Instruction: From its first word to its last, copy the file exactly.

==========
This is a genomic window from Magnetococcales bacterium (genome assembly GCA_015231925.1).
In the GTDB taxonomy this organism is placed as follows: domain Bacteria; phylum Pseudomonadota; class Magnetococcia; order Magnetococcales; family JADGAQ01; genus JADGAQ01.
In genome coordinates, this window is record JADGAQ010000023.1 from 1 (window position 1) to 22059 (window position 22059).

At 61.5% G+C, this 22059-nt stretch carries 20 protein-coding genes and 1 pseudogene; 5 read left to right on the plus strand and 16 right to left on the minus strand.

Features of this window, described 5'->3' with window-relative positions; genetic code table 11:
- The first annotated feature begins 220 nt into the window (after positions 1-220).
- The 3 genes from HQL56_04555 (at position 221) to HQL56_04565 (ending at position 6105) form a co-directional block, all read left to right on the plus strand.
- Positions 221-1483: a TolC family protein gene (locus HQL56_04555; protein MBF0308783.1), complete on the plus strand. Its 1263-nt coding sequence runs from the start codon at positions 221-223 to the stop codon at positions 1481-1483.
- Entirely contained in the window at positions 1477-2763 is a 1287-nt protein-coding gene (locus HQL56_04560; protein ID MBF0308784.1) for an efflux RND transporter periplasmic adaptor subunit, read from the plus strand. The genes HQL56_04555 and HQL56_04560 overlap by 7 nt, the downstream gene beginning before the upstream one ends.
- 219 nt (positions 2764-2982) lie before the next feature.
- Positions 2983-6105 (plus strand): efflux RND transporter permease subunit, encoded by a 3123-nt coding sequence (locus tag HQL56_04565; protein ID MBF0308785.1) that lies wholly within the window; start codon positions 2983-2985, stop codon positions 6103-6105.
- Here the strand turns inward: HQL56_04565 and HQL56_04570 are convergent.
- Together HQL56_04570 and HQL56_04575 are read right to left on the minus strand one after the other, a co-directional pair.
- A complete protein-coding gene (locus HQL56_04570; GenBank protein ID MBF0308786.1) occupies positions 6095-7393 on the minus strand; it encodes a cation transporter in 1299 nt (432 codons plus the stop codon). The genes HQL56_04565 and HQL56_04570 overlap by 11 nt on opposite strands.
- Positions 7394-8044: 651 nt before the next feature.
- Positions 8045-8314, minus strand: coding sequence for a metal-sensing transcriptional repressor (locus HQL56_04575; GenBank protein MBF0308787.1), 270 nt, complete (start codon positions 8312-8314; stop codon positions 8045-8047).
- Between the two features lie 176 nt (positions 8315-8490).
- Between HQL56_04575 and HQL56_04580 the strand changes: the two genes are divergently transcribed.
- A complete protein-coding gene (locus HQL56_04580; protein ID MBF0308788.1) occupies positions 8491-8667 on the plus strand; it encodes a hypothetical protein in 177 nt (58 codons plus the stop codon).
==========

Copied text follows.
This is a genomic window from Magnetococcales bacterium (genome assembly GCA_015231925.1).
In the GTDB taxonomy this organism is placed as follows: domain Bacteria; phylum Pseudomonadota; class Magnetococcia; order Magnetococcales; family JADGAQ01; genus JADGAQ01.
In genome coordinates, this window is record JADGAQ010000023.1 from 1 (window position 1) to 22059 (window position 22059).

At 61.5% G+C, this 22059-nt stretch carries 20 protein-coding genes and 1 pseudogene; 5 read left to right on the plus strand and 16 right to left on the minus strand.

Features of this window, described 5'->3' with window-relative positions; genetic code table 11:
- The first annotated feature begins 220 nt into the window (after positions 1-220).
- The 3 genes from HQL56_04555 (at position 221) to HQL56_04565 (ending at position 6105) form a co-directional block, all read left to right on the plus strand.
- Positions 221-1483: a TolC family protein gene (locus HQL56_04555; protein MBF0308783.1), complete on the plus strand. Its 1263-nt coding sequence runs from the start codon at positions 221-223 to the stop codon at positions 1481-1483.
- Entirely contained in the window at positions 1477-2763 is a 1287-nt protein-coding gene (locus HQL56_04560; protein ID MBF0308784.1) for an efflux RND transporter periplasmic adaptor subunit, read from the plus strand. The genes HQL56_04555 and HQL56_04560 overlap by 7 nt, the downstream gene beginning before the upstream one ends.
- 219 nt (positions 2764-2982) lie before the next feature.
- Positions 2983-6105 (plus strand): efflux RND transporter permease subunit, encoded by a 3123-nt coding sequence (locus tag HQL56_04565; protein ID MBF0308785.1) that lies wholly within the window; start codon positions 2983-2985, stop codon positions 6103-6105.
- Here the strand turns inward: HQL56_04565 and HQL56_04570 are convergent.
- Together HQL56_04570 and HQL56_04575 are read right to left on the minus strand one after the other, a co-directional pair.
- A complete protein-coding gene (locus HQL56_04570; GenBank protein ID MBF0308786.1) occupies positions 6095-7393 on the minus strand; it encodes a cation transporter in 1299 nt (432 codons plus the stop codon). The genes HQL56_04565 and HQL56_04570 overlap by 11 nt on opposite strands.
- Positions 7394-8044: 651 nt before the next feature.
- Positions 8045-8314, minus strand: coding sequence for a metal-sensing transcriptional repressor (locus HQL56_04575; GenBank protein MBF0308787.1), 270 nt, complete (start codon positions 8312-8314; stop codon positions 8045-8047).
- Between the two features lie 176 nt (positions 8315-8490).
- Between HQL56_04575 and HQL56_04580 the strand changes: the two genes are divergently transcribed.
- A complete protein-coding gene (locus HQL56_04580; protein ID MBF0308788.1) occupies positions 8491-8667 on the plus strand; it encodes a hypothetical protein in 177 nt (58 codons plus the stop codon).